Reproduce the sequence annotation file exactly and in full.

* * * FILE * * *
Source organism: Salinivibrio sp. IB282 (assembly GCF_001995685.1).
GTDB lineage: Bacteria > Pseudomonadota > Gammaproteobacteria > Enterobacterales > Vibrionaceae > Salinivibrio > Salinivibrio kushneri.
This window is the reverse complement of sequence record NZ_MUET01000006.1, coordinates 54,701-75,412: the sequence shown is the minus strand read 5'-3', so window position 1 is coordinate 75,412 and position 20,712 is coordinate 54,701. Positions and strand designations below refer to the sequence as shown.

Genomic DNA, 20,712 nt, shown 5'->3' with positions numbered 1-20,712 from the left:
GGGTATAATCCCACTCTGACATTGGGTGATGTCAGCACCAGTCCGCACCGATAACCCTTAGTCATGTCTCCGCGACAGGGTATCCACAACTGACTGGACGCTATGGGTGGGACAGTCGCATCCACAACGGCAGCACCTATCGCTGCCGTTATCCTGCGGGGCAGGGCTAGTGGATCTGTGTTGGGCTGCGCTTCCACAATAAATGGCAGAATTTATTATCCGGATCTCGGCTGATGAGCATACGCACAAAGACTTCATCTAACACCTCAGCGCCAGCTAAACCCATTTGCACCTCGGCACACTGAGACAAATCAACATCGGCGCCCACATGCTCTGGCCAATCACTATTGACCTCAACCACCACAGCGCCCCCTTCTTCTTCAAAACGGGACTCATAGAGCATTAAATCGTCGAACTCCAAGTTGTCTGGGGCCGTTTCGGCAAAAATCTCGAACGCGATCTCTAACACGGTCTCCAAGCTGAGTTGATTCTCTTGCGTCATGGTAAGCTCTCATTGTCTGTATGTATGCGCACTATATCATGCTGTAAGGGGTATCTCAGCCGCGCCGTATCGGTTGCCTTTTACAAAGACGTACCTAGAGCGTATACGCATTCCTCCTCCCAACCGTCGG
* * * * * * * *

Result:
Source organism: Salinivibrio sp. IB282 (assembly GCF_001995685.1).
GTDB lineage: Bacteria > Pseudomonadota > Gammaproteobacteria > Enterobacterales > Vibrionaceae > Salinivibrio > Salinivibrio kushneri.
This window is the reverse complement of sequence record NZ_MUET01000006.1, coordinates 54,701-75,412: the sequence shown is the minus strand read 5'-3', so window position 1 is coordinate 75,412 and position 20,712 is coordinate 54,701. Positions and strand designations below refer to the sequence as shown.

Genomic DNA, 20,712 nt, shown 5'->3' with positions numbered 1-20,712 from the left:
GGGTATAATCCCACTCTGACATTGGGTGATGTCAGCACCAGTCCGCACCGATAACCCTTAGTCATGTCTCCGCGACAGGGTATCCACAACTGACTGGACGCTATGGGTGGGACAGTCGCATCCACAACGGCAGCACCTATCGCTGCCGTTATCCTGCGGGGCAGGGCTAGTGGATCTGTGTTGGGCTGCGCTTCCACAATAAATGGCAGAATTTATTATCCGGATCTCGGCTGATGAGCATACGCACAAAGACTTCATCTAACACCTCAGCGCCAGCTAAACCCATTTGCACCTCGGCACACTGAGACAAATCAACATCGGCGCCCACATGCTCTGGCCAATCACTATTGACCTCAACCACCACAGCGCCCCCTTCTTCTTCAAAACGGGACTCATAGAGCATTAAATCGTCGAACTCCAAGTTGTCTGGGGCCGTTTCGGCAAAAATCTCGAACGCGATCTCTAACACGGTCTCCAAGCTGAGTTGATTCTCTTGCGTCATGGTAAGCTCTCATTGTCTGTATGTATGCGCACTATATCATGCTGTAAGGGGTATCTCAGCCGCGCCGTATCGGTTGCCTTTTACAAAGACGTACCTAGAGCGTATACGCATTCCTCCTCCCAACCGTCGG